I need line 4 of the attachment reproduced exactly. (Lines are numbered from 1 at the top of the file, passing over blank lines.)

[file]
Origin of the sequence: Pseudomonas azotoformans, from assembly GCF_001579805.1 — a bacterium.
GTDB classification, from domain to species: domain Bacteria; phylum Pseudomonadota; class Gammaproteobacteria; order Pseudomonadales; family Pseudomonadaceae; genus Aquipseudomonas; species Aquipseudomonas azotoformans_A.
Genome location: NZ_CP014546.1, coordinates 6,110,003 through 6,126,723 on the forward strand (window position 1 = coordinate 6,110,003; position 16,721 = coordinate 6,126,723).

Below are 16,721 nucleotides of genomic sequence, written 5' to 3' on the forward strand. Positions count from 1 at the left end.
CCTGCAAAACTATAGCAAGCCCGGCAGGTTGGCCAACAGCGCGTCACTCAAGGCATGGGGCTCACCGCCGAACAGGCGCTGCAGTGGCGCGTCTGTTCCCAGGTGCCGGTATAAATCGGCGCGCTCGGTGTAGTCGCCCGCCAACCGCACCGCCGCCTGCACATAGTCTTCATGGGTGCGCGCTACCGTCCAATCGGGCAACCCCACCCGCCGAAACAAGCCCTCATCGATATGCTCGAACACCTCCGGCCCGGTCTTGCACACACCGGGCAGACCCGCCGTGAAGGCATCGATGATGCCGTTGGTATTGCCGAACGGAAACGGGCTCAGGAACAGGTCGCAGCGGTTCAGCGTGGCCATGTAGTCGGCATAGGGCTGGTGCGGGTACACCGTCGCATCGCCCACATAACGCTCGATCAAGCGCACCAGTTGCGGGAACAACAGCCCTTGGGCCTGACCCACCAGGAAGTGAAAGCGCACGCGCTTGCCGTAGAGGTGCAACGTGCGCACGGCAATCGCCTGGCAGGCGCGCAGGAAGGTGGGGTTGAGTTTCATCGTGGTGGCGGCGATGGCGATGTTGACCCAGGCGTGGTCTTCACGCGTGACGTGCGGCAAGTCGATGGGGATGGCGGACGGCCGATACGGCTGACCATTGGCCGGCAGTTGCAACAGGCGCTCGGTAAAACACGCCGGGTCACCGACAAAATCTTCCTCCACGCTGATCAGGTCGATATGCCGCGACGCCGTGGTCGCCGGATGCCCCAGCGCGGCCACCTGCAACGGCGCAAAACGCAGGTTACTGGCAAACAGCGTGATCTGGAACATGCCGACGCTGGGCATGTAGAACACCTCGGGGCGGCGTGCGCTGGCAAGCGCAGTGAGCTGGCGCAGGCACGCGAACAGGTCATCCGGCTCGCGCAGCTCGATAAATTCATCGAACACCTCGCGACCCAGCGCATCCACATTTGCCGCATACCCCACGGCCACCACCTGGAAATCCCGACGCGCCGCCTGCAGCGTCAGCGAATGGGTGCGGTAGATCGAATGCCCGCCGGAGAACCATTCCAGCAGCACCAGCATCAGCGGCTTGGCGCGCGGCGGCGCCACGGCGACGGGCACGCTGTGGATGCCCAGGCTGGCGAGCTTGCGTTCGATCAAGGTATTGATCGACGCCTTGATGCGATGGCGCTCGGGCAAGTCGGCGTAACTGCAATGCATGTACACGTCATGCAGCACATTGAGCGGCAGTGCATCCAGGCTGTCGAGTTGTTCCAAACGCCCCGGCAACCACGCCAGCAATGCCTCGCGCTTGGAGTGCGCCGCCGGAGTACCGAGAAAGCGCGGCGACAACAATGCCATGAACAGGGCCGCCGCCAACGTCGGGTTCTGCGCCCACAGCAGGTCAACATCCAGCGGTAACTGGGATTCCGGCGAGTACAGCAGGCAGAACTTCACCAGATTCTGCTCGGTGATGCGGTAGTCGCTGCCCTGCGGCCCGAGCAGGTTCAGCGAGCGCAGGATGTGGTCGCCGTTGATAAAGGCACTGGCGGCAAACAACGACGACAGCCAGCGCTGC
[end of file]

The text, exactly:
Below are 16,721 nucleotides of genomic sequence, written 5' to 3' on the forward strand. Positions count from 1 at the left end.